He lived in the top story of a very tall house on an even higher hill
far above a little village which appeared as dry and dusty as his own
world was lush and green. He would spend long hours looking out his
window, trying to imagine the lives of the people, which was very
difficult as he had never once left the house, let alone descended the
hill to feel that foreign soil beneath his feet. For all he knew they
were not even aware of his existence, while they were his only
distraction from the complete solitude in which he dwelled.
He did something—what, exactly, he was not sure, as walking from room
to room constituted the main of his activities—that allowed him to eat
regularly. Being provided for in this manner, he found life to be
lacking in the necessary frictions, so he looked for things to cause him
trouble and then fought with them for however many hours a day that he
could before he fell asleep or, as he called it, evaporated. But still,
between the gazing and the fighting, he felt something was missing. A
need, an emptiness remained. So, being of the practical sort, he simply
filled himself with whatever was at hand, being careful not to be too
careful with what he chose so that he would be well-rounded in his
fullness. But what of the need? Or, for that matter, the responsibility
that goes with such a blessed state? He decided that he must share his
new-found satiation with the villagers.
Thus began his habit of taking out the things he had placed in himself
and carrying them down the hill to the market where he would spread them
on the ground and speak. Or, as he called it, Teach the Gloriness of
Fullness, often in parable, seldom understood, his favorite being one he
assumed he had learned in his assumed youth about a fisherman whose
reputation for bungling had spread so far and wide that it had become a
matter of pride for the man. One day the other fishermen saw him up on
the cliffs, eating gull droppings and pebbles, both hands going at once,
now and then making wild gestures in the direction of the sky. When
asked what he was trying to do, he had called back, To become as stupid
as the sun! I’m already better than the rest of you!
He felt there was great wisdom in this story and that if he repeated it
often enough someone would surely approach and explain it to him. But
no, whenever he entered the market the people would look up from their
dealings and, upon seeing who it was, gather up their wares and walk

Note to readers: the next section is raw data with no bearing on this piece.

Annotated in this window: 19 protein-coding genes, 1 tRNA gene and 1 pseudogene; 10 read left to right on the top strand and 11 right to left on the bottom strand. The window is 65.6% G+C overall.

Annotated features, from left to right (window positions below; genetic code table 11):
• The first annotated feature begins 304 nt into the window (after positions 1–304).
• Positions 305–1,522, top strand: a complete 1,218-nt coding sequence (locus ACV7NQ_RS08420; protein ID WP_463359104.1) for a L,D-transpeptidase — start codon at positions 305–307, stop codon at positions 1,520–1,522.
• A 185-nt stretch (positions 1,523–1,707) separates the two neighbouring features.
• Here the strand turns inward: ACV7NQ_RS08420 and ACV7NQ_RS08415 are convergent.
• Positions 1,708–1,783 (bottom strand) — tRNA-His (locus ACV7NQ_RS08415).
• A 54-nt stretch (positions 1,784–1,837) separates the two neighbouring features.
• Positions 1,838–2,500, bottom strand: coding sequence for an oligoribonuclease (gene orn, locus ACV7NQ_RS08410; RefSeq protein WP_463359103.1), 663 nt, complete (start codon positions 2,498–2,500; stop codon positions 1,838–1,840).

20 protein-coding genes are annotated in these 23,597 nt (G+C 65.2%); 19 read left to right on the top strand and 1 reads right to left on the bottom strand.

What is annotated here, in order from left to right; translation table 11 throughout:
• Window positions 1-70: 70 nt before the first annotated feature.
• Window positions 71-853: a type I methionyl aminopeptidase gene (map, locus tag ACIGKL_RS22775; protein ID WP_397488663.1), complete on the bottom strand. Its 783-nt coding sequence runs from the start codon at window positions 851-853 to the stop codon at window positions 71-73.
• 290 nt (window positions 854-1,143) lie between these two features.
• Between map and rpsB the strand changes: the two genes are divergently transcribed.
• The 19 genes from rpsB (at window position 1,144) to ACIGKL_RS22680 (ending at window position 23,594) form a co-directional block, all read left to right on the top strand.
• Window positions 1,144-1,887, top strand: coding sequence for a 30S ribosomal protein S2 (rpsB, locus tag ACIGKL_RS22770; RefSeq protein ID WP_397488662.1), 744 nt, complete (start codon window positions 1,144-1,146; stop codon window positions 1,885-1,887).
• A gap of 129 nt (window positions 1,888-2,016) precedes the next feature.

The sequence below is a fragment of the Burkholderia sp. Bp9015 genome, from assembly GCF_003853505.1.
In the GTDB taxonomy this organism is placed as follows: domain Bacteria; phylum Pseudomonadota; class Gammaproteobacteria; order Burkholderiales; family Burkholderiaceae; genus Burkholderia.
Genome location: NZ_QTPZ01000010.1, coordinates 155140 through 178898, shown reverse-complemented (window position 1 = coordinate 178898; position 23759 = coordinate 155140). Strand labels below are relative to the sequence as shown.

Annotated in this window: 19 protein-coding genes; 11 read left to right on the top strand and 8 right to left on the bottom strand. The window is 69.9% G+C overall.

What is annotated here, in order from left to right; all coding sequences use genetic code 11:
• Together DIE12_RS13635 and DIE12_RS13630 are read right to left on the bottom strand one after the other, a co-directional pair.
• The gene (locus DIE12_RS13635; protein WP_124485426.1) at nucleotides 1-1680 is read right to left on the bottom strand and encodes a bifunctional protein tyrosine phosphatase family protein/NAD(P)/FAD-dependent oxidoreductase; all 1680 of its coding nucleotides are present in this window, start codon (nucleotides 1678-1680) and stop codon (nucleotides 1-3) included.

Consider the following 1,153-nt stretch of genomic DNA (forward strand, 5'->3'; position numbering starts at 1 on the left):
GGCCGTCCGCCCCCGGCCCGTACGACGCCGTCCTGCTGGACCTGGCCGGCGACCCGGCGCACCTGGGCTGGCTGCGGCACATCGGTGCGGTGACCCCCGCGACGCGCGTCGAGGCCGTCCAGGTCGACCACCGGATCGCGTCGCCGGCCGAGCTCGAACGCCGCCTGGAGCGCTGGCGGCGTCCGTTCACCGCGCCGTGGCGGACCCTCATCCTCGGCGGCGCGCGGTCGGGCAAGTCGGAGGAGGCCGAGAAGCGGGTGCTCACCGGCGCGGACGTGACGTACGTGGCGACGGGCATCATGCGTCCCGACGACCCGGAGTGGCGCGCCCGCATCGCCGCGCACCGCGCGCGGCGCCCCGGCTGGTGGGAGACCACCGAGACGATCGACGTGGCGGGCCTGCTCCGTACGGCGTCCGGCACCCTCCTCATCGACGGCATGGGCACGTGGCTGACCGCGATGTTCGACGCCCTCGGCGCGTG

away, muttering under their breaths and being very generous with their
evil looks which, due to the rather dry and wizened appearance of these
people, were quite evil indeed. He would reflect on this, silently
praising them for their enviable consistency of behavior, and begin
spreading his taken-out-things in front of himself, doing a little dance
every time he came to a particularly pleasing one.
One day, after yet another impassioned rendition of the fisherman
parable with its usual results, equally impassioned, he realized that if
he were ever to make contact with these people—let alone be informed
of the meaning of his favorite story—he would have to try something
new. So he packed up his things and trudged back up the hill where he
set about thinking of a plan.
Several days later he rose with the sun, took out what he had placed in
himself and marched down to the market. Only this time, instead of
repeating the parable of the fisherman, he watched the people walking
away and then, before they had gone too far, called out, A visitor! A
visitor has come! The people slowly halted their exodus and turned
around, for it was a very small village and visitors were rare indeed.
Lured by the prospect of a new customer, a few stepped forward, hoping
to be the ones to claim the coins in his pockets.
When a small crowd had formed, he quickly began gathering his collection
of taken-out things and molded them into a sizable mound which he set
about climbing, for he had something to say, something of undeniable
importance for all, of that he was sure. He climbed and climbed and
struggled and sweated and cursed in his effort to reach the top before
the people discovered the extreme lack of visitors and left. Surely they
will listen this time! he panted to himself as he wiped the sweat from
his eyes. Surely they will understand everything I have ever said this
time! Glancing behind himself he could see there were still a few people
watching him. He must hurry!
And when at last he stood, alone and free at the top, shading the sun
from his eyes and preparing to speak, he had just enough time to notice
one very old woman looking at him very intently before he sank.